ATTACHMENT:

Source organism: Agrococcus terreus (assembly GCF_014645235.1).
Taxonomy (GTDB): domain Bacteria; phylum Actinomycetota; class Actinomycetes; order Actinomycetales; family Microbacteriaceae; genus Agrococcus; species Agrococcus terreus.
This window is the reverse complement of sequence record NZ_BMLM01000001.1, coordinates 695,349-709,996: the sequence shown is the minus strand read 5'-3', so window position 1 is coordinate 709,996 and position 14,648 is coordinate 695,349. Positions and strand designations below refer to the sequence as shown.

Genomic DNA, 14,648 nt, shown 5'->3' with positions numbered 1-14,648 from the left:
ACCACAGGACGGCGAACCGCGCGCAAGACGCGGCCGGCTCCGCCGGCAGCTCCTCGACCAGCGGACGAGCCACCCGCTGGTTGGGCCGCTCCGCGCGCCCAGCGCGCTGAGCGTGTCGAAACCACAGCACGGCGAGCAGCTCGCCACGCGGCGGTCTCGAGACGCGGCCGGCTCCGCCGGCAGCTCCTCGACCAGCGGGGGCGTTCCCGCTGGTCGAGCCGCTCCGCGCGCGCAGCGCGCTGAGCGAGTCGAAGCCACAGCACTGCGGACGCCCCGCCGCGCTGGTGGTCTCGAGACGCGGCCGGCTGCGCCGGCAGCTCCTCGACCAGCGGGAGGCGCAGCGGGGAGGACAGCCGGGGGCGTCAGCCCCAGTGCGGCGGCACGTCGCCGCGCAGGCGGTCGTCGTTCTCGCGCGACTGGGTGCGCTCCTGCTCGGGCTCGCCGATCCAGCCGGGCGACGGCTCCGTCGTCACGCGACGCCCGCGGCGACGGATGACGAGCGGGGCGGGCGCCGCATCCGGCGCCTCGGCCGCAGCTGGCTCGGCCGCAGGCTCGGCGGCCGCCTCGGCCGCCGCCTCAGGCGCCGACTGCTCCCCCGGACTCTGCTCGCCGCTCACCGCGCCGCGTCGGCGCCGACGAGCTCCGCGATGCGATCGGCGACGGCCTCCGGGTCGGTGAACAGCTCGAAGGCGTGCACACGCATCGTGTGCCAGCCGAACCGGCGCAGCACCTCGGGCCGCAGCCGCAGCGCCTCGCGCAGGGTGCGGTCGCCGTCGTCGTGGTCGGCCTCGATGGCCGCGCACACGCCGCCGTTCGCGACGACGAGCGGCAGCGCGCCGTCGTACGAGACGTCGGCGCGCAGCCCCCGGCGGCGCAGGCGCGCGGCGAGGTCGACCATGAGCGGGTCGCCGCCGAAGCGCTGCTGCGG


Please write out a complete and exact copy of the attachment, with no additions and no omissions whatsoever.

Source organism: Agrococcus terreus (assembly GCF_014645235.1).
Taxonomy (GTDB): domain Bacteria; phylum Actinomycetota; class Actinomycetes; order Actinomycetales; family Microbacteriaceae; genus Agrococcus; species Agrococcus terreus.
This window is the reverse complement of sequence record NZ_BMLM01000001.1, coordinates 695,349-709,996: the sequence shown is the minus strand read 5'-3', so window position 1 is coordinate 709,996 and position 14,648 is coordinate 695,349. Positions and strand designations below refer to the sequence as shown.

Genomic DNA, 14,648 nt, shown 5'->3' with positions numbered 1-14,648 from the left:
ACCACAGGACGGCGAACCGCGCGCAAGACGCGGCCGGCTCCGCCGGCAGCTCCTCGACCAGCGGACGAGCCACCCGCTGGTTGGGCCGCTCCGCGCGCCCAGCGCGCTGAGCGTGTCGAAACCACAGCACGGCGAGCAGCTCGCCACGCGGCGGTCTCGAGACGCGGCCGGCTCCGCCGGCAGCTCCTCGACCAGCGGGGGCGTTCCCGCTGGTCGAGCCGCTCCGCGCGCGCAGCGCGCTGAGCGAGTCGAAGCCACAGCACTGCGGACGCCCCGCCGCGCTGGTGGTCTCGAGACGCGGCCGGCTGCGCCGGCAGCTCCTCGACCAGCGGGAGGCGCAGCGGGGAGGACAGCCGGGGGCGTCAGCCCCAGTGCGGCGGCACGTCGCCGCGCAGGCGGTCGTCGTTCTCGCGCGACTGGGTGCGCTCCTGCTCGGGCTCGCCGATCCAGCCGGGCGACGGCTCCGTCGTCACGCGACGCCCGCGGCGACGGATGACGAGCGGGGCGGGCGCCGCATCCGGCGCCTCGGCCGCAGCTGGCTCGGCCGCAGGCTCGGCGGCCGCCTCGGCCGCCGCCTCAGGCGCCGACTGCTCCCCCGGACTCTGCTCGCCGCTCACCGCGCCGCGTCGGCGCCGACGAGCTCCGCGATGCGATCGGCGACGGCCTCCGGGTCGGTGAACAGCTCGAAGGCGTGCACACGCATCGTGTGCCAGCCGAACCGGCGCAGCACCTCGGGCCGCAGCCGCAGCGCCTCGCGCAGGGTGCGGTCGCCGTCGTCGTGGTCGGCCTCGATGGCCGCGCACACGCCGCCGTTCGCGACGACGAGCGGCAGCGCGCCGTCGTACGAGACGTCGGCGCGCAGCCCCCGGCGGCGCAGGCGCGCGGCGAGGTCGACCATGAGCGGGTCGCCGCCGAAGCGCTGCTGCGG